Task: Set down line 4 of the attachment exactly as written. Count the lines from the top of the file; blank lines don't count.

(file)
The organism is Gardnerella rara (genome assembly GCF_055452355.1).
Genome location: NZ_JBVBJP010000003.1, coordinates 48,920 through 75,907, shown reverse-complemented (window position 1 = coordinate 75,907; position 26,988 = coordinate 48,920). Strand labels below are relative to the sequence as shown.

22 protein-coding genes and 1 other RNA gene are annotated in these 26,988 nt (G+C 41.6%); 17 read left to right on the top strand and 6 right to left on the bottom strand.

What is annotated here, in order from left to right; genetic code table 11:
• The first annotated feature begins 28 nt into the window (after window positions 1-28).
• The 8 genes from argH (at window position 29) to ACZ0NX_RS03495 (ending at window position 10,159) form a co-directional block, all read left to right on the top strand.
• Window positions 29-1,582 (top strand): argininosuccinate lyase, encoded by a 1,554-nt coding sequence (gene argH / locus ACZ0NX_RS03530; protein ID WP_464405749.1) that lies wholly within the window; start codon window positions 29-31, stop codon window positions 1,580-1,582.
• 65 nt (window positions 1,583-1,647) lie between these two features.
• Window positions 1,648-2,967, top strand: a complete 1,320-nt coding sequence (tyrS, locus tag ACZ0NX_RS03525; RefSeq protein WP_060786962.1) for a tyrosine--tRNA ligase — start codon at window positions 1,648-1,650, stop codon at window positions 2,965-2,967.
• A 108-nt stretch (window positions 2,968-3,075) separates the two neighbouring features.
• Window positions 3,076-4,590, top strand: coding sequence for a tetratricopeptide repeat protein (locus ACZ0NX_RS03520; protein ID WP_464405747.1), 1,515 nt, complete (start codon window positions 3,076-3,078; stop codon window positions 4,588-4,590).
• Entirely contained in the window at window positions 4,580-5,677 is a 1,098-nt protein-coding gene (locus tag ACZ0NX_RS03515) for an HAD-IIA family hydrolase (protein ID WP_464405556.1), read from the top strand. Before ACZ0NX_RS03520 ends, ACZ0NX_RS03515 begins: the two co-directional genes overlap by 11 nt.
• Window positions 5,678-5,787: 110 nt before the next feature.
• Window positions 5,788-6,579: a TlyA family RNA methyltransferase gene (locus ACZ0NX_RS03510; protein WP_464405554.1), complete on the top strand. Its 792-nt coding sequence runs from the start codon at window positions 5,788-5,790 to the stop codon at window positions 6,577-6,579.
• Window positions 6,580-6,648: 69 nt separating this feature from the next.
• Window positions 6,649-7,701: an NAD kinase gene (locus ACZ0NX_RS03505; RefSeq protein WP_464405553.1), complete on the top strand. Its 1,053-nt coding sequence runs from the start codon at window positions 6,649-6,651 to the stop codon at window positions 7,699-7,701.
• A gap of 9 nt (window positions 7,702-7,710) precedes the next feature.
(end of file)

What is annotated here, in order from left to right; genetic code table 11: